Robinhood Markets (HOOD -2.18%) went public at $38 per share last July, and the online brokerage’s stock closed at an all-time high of $70.39 less than a week later. But over the past year, it tumbled below $10 as investors fretted over the company’s slowing growth, steep losses, and regulatory challenges.
However, one of the main regulatory headwinds for Robinhood — a potential ban by the Securities and Exchange Commission (SEC) on payment-for-order-flow (PFOF) trades — could finally be dissipating. According to several recent media reports, the SEC will stop short of banning all PFOF trades, but it could still take unspecified steps to limit their profitability.
Does this positive development indicate it’s finally safe to buy Robinhood’s stock? Let’s review Robinhood’s growth rates, its dependence on PFOF trades, and some longer-term challenges and catalysts.
Why did Robinhood’s stock crash?
Robinhood initially seemed poised to disrupt traditional brokerages by providing commission-free trades to smaller retail investors. It also won over first-time investors with its streamlined (and arguably “gamified”) app.
However, Robinhood’s pursuit of smaller and less experienced retail investors became a double-edged sword. Last year, Reddit-driven trading and stimulus checks drove those investors toward speculative meme stocks, risky option trades, and smaller cryptocurrencies in hopes of quick profits. As a result, its revenue surged 89% to $1.82 billion in 2021.
But as interest rates rose, the market rotated away from those riskier assets and toward more conservative investments. That downturn, which led to a full-blown bear market this year, caused Robinhood’s growth in monthly active users (MAUs) and average revenue per user (ARPU) to stall out.
As a result, the company ended the second quarter of 2022 with just 14.0 million MAUs, compared to 21.3 million MAUs a year earlier. Its ARPU also plummeted 50% to just $56. The average size of each Robinhood account (which is calculated by dividing its assets under custody by its net cumulative funded accounts) also declined 38% year over year to just over $2,800. Total revenue fell 43% year over year in the first half of 2022, and analysts expect a 25% drop for the full year.
Those dire numbers, along with ongoing losses, drove away the bulls. But even after that steep decline, Robinhood’s stock still doesn’t look like a screaming bargain at 6 times this year’s sales.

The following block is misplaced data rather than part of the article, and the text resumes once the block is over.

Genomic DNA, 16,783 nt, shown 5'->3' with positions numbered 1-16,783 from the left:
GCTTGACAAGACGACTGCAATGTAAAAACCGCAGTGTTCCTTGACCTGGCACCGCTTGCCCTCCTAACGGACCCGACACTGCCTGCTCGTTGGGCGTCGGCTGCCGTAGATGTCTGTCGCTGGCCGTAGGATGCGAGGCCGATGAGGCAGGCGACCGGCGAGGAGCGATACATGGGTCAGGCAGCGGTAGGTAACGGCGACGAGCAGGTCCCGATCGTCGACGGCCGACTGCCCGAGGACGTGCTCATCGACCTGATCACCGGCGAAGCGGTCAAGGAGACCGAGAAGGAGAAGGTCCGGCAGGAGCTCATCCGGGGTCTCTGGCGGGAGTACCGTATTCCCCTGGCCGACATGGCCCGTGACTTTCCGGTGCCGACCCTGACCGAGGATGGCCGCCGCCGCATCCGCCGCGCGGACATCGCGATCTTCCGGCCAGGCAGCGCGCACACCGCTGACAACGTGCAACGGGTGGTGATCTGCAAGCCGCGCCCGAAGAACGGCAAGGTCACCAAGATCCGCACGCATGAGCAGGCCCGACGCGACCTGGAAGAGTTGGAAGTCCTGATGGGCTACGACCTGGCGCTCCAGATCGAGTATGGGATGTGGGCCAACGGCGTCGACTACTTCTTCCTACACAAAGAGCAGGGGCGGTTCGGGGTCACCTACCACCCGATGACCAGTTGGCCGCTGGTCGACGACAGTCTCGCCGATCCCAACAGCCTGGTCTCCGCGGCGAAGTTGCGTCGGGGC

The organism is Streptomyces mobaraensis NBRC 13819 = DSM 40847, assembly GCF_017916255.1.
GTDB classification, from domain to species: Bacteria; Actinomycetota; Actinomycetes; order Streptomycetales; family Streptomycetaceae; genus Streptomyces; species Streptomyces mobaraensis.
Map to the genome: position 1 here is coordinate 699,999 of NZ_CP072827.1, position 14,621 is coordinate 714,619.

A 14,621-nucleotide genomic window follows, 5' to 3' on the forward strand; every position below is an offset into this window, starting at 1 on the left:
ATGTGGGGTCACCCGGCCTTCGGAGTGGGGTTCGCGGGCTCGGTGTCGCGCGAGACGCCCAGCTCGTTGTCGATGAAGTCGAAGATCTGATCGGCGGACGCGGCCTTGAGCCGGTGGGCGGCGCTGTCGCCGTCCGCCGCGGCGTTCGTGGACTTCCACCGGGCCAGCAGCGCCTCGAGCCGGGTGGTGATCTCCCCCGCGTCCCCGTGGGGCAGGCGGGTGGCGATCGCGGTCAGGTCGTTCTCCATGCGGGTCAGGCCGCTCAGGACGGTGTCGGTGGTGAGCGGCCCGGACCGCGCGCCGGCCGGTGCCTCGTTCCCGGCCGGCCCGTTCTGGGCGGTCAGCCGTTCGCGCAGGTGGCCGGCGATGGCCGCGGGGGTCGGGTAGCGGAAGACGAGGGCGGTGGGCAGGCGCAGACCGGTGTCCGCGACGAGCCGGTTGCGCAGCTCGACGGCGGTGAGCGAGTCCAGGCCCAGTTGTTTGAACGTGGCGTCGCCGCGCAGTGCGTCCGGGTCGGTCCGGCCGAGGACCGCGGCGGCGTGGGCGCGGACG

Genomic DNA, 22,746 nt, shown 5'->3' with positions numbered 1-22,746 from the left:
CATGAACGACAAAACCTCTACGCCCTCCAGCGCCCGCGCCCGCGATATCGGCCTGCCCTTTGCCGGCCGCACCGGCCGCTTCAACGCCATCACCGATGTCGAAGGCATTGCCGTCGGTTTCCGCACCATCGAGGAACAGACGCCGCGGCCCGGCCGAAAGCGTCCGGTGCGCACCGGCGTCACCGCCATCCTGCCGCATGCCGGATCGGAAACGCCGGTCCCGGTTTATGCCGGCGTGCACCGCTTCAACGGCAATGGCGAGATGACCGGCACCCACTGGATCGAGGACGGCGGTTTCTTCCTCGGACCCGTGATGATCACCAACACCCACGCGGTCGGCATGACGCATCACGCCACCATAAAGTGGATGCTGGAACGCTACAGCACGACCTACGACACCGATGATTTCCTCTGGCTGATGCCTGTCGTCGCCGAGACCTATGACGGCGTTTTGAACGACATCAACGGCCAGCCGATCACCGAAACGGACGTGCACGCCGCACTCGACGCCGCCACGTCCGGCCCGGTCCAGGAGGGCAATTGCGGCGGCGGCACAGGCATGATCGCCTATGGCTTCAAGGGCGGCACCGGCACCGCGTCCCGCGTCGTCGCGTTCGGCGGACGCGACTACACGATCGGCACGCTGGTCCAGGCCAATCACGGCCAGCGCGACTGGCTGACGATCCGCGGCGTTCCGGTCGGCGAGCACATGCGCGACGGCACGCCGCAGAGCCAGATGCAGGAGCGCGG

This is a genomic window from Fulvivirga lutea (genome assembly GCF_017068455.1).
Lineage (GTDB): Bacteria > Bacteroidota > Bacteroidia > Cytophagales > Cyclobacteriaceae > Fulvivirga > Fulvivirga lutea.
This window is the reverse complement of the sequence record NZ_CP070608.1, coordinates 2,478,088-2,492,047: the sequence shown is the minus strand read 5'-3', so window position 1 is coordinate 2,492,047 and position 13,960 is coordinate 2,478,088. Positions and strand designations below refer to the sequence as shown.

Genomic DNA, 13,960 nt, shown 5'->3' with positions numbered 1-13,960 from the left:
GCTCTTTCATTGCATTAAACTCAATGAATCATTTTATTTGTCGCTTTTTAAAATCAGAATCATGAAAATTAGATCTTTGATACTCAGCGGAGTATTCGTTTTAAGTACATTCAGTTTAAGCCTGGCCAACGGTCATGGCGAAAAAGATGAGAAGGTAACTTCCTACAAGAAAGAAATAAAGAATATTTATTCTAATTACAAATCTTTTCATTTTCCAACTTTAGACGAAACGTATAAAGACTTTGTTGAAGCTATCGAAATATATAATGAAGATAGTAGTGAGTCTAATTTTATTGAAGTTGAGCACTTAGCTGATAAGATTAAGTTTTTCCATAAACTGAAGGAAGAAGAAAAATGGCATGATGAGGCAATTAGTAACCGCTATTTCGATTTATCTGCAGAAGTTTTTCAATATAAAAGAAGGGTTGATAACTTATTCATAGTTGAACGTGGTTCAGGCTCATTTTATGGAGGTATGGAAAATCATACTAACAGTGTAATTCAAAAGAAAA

Does the SEC’s stance on PFOF trades change anything?
Robinhood subsidizes its commission-free trades through a PFOF system, which routes its orders through high-frequency trading (HFT) firms. HFT firms process so many trades that they’re essentially the “market makers” that determine the bid-ask spread of many stocks. Therefore, an HFT firm can fill a “commission-free” order — by executing the trade at the desired price for the individual investor — but still book a small profit from each trade.
In bulk, these trades are so profitable for HFT firms that they’re willing to pay brokerages “rebates” to route millions of orders through their machines. Proponents of this PFOF practice claim it’s a win-win-win situation: Investors get commission-free trades, the brokerage gains more customers, and HFT firms gain more orders and book more profits. Meanwhile, critics claim this practice prevents individual investors from ever getting the best price for a security, obfuscates the “real” prices, and makes markets more volatile with their rapid-fire algorithmic trades.
If the SEC bans all PFOF trades, Robinhood would likely need to start charging commissions. Many of its investors would probably balk at that idea, and its MAUs and ARPU would continue to wither.
However, an outright ban on PFOF trades never seemed like a viable option for the SEC, since many other major brokerages — including Morgan Stanley‘s E*Trade and Charles Schwab — also subsidize their commission-free trades with PFOF agreements. Retail investors have also grown accustomed to free stock trades.
A ban on PFOF trades would have caused major problems for Robinhood, but backing away from a ban also won’t generate meaningful tailwinds because it would merely retain the status quo. Moreover, the SEC could still generate headwinds for Robinhood (including lower payments from HFT firms) if it finds other ways to limit the profitability of PFOF trades.
It’s still not the right time to buy Robinhood’s stock
Robinhood’s stock initially rallied on Sept. 22 in response to the news about the SEC, but gave up those gains by the end of the day. The reason was simple: Robinhood hasn’t solved any of its other pressing problems yet.
Instead, Robinhood recently revealed that its MAUs fell to just 13.3 million at the end of August, and that its assets under custody were still declining. Unless Robinhood stabilizes those ongoing losses, investors will continue to avoid its stock — regardless of what the SEC decides to do about PFOF trades.
Charles Schwab is an advertising partner of The Ascent, a Motley Fool company. Leo Sun has no position in any of the stocks mentioned. The Motley Fool recommends Charles Schwab. The Motley Fool has a disclosure policy.
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